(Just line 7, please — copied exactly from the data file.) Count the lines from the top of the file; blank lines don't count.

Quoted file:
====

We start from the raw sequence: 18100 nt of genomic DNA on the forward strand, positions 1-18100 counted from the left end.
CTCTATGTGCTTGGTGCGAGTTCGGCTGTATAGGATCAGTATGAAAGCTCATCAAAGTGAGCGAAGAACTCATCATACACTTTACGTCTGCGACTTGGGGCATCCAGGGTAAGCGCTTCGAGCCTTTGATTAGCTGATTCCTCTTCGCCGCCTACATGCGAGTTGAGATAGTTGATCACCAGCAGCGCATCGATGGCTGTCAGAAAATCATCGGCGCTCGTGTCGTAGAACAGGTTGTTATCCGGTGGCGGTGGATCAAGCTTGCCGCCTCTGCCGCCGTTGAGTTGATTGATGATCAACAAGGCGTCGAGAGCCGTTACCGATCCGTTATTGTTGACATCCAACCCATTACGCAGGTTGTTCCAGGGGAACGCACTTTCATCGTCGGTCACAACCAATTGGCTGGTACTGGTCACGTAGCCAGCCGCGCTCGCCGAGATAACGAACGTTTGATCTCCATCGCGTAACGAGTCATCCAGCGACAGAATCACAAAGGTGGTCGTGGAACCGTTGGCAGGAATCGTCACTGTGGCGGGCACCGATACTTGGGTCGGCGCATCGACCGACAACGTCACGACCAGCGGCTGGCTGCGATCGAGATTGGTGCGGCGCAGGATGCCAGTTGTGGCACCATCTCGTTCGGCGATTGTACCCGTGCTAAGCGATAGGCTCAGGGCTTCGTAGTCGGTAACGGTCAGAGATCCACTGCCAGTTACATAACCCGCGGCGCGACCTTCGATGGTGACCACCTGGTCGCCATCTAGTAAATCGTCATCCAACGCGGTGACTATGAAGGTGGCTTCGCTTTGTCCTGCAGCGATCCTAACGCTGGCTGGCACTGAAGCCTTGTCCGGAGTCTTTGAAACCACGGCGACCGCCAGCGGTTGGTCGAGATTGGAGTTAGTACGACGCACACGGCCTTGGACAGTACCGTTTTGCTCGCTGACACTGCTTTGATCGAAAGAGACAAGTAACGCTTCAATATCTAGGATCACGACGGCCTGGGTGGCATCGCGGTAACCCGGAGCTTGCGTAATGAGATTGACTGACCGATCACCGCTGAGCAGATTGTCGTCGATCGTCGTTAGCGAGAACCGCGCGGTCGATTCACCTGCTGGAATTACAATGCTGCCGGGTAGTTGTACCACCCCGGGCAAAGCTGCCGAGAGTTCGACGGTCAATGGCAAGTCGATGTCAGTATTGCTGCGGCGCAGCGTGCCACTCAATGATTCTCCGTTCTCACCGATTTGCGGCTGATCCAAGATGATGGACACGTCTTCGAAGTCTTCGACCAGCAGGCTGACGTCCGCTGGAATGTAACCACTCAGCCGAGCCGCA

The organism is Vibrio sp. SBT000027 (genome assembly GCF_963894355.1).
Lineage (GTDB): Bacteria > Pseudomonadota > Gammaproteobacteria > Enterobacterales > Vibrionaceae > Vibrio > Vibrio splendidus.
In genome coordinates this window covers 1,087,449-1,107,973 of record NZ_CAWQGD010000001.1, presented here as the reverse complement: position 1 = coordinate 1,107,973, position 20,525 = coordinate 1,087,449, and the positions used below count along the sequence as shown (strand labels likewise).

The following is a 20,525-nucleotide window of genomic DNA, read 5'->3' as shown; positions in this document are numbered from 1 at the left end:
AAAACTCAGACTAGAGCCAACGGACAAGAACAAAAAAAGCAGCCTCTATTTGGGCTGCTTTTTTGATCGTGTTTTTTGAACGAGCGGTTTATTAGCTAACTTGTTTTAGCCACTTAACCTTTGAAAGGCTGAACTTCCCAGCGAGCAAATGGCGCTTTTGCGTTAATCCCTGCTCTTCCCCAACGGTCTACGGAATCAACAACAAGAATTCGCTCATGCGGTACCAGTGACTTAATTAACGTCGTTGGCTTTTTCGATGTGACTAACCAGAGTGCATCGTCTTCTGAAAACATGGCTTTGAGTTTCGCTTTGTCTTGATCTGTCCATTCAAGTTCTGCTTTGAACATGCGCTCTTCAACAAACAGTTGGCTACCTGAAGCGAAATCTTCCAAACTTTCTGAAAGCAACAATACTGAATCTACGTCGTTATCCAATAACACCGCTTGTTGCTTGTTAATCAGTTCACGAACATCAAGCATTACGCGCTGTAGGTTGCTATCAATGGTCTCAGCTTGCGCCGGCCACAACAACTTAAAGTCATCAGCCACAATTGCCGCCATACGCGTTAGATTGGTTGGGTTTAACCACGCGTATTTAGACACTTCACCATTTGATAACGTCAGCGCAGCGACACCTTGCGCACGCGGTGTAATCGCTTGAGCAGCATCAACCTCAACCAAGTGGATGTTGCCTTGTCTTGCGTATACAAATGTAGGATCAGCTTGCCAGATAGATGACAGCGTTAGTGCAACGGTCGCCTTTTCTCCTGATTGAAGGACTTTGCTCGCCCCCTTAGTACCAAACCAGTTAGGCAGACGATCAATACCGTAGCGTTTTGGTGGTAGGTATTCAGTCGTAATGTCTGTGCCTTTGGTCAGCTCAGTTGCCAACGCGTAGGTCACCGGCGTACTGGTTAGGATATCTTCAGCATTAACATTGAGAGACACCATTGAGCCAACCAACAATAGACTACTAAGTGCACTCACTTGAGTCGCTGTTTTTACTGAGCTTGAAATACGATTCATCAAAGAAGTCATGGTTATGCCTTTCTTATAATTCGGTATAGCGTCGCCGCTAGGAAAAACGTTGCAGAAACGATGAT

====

AAAACTCAGACTAGAGCCAACGGACAAGAACAAAAAAAGCAGCCTCTATTTGGGCTGCTTTTTTGATCGTGTTTTTTGAACGAGCGGTTTATTAGCTAACTTGTTTTAGCCACTTAACCTTTGAAAGGCTGAACTTCCCAGCGAGCAAATGGCGCTTTTGCGTTAATCCCTGCTCTTCCCCAACGGTCTACGGAATCAACAACAAGAATTCGCTCATGCGGTACCAGTGACTTAATTAACGTCGTTGGCTTTTTCGATGTGACTAACCAGAGTGCATCGTCTTCTGAAAACATGGCTTTGAGTTTCGCTTTGTCTTGATCTGTCCATTCAAGTTCTGCTTTGAACATGCGCTCTTCAACAAACAGTTGGCTACCTGAAGCGAAATCTTCCAAACTTTCTGAAAGCAACAATACTGAATCTACGTCGTTATCCAATAACACCGCTTGTTGCTTGTTAATCAGTTCACGAACATCAAGCATTACGCGCTGTAGGTTGCTATCAATGGTCTCAGCTTGCGCCGGCCACAACAACTTAAAGTCATCAGCCACAATTGCCGCCATACGCGTTAGATTGGTTGGGTTTAACCACGCGTATTTAGACACTTCACCATTTGATAACGTCAGCGCAGCGACACCTTGCGCACGCGGTGTAATCGCTTGAGCAGCATCAACCTCAACCAAGTGGATGTTGCCTTGTCTTGCGTATACAAATGTAGGATCAGCTTGCCAGATAGATGACAGCGTTAGTGCAACGGTCGCCTTTTCTCCTGATTGAAGGACTTTGCTCGCCCCCTTAGTACCAAACCAGTTAGGCAGACGATCAATACCGTAGCGTTTTGGTGGTAGGTATTCAGTCGTAATGTCTGTGCCTTTGGTCAGCTCAGTTGCCAACGCGTAGGTCACCGGCGTACTGGTTAGGATATCTTCAGCATTAACATTGAGAGACACCATTGAGCCAACCAACAATAGACTACTAAGTGCACTCACTTGAGTCGCTGTTTTTACTGAGCTTGAAATACGATTCATCAAAGAAGTCATGGTTATGCCTTTCTTATAATTCGGTATAGCGTCGCCGCTAGGAAAAACGTTGCAGAAACGATGAT